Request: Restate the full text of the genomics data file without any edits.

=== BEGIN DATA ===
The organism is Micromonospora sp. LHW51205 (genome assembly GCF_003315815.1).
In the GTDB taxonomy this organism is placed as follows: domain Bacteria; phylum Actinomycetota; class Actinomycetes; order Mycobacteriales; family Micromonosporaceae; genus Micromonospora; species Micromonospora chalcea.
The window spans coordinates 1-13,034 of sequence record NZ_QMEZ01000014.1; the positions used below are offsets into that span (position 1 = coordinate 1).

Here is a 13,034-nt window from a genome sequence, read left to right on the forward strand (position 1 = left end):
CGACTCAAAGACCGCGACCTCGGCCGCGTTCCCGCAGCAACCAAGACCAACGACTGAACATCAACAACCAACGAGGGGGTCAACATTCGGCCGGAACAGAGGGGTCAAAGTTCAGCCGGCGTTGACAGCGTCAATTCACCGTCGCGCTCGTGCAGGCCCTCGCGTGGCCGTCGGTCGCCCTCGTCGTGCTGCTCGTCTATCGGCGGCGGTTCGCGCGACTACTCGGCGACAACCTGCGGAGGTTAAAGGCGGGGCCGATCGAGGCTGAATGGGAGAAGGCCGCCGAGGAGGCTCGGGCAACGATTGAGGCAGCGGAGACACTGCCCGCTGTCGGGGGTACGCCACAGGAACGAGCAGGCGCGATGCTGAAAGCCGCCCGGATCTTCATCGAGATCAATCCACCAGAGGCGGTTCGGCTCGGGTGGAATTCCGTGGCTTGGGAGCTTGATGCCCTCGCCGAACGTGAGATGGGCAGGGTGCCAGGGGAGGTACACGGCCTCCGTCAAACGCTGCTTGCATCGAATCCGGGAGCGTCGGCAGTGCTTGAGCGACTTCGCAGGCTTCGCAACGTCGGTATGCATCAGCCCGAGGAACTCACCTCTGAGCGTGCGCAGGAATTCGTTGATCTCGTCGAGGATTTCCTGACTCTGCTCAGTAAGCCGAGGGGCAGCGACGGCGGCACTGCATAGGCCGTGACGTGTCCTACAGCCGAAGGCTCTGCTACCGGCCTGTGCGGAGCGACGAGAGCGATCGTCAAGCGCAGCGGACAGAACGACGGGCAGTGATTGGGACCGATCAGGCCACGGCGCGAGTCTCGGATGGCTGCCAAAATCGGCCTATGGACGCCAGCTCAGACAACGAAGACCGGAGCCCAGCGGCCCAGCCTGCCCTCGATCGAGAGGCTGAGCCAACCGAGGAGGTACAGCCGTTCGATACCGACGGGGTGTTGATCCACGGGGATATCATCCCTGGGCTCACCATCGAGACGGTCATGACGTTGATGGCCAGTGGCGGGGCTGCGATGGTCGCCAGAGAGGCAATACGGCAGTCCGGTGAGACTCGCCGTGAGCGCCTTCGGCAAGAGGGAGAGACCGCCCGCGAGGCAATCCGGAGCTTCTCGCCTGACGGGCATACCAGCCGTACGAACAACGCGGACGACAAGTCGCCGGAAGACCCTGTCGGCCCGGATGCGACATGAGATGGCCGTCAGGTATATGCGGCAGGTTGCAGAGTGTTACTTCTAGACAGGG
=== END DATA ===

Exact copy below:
The organism is Micromonospora sp. LHW51205 (genome assembly GCF_003315815.1).
In the GTDB taxonomy this organism is placed as follows: domain Bacteria; phylum Actinomycetota; class Actinomycetes; order Mycobacteriales; family Micromonosporaceae; genus Micromonospora; species Micromonospora chalcea.
The window spans coordinates 1-13,034 of sequence record NZ_QMEZ01000014.1; the positions used below are offsets into that span (position 1 = coordinate 1).

Here is a 13,034-nt window from a genome sequence, read left to right on the forward strand (position 1 = left end):
CGACTCAAAGACCGCGACCTCGGCCGCGTTCCCGCAGCAACCAAGACCAACGACTGAACATCAACAACCAACGAGGGGGTCAACATTCGGCCGGAACAGAGGGGTCAAAGTTCAGCCGGCGTTGACAGCGTCAATTCACCGTCGCGCTCGTGCAGGCCCTCGCGTGGCCGTCGGTCGCCCTCGTCGTGCTGCTCGTCTATCGGCGGCGGTTCGCGCGACTACTCGGCGACAACCTGCGGAGGTTAAAGGCGGGGCCGATCGAGGCTGAATGGGAGAAGGCCGCCGAGGAGGCTCGGGCAACGATTGAGGCAGCGGAGACACTGCCCGCTGTCGGGGGTACGCCACAGGAACGAGCAGGCGCGATGCTGAAAGCCGCCCGGATCTTCATCGAGATCAATCCACCAGAGGCGGTTCGGCTCGGGTGGAATTCCGTGGCTTGGGAGCTTGATGCCCTCGCCGAACGTGAGATGGGCAGGGTGCCAGGGGAGGTACACGGCCTCCGTCAAACGCTGCTTGCATCGAATCCGGGAGCGTCGGCAGTGCTTGAGCGACTTCGCAGGCTTCGCAACGTCGGTATGCATCAGCCCGAGGAACTCACCTCTGAGCGTGCGCAGGAATTCGTTGATCTCGTCGAGGATTTCCTGACTCTGCTCAGTAAGCCGAGGGGCAGCGACGGCGGCACTGCATAGGCCGTGACGTGTCCTACAGCCGAAGGCTCTGCTACCGGCCTGTGCGGAGCGACGAGAGCGATCGTCAAGCGCAGCGGACAGAACGACGGGCAGTGATTGGGACCGATCAGGCCACGGCGCGAGTCTCGGATGGCTGCCAAAATCGGCCTATGGACGCCAGCTCAGACAACGAAGACCGGAGCCCAGCGGCCCAGCCTGCCCTCGATCGAGAGGCTGAGCCAACCGAGGAGGTACAGCCGTTCGATACCGACGGGGTGTTGATCCACGGGGATATCATCCCTGGGCTCACCATCGAGACGGTCATGACGTTGATGGCCAGTGGCGGGGCTGCGATGGTCGCCAGAGAGGCAATACGGCAGTCCGGTGAGACTCGCCGTGAGCGCCTTCGGCAAGAGGGAGAGACCGCCCGCGAGGCAATCCGGAGCTTCTCGCCTGACGGGCATACCAGCCGTACGAACAACGCGGACGACAAGTCGCCGGAAGACCCTGTCGGCCCGGATGCGACATGAGATGGCCGTCAGGTATATGCGGCAGGTTGCAGAGTGTTACTTCTAGACAGGG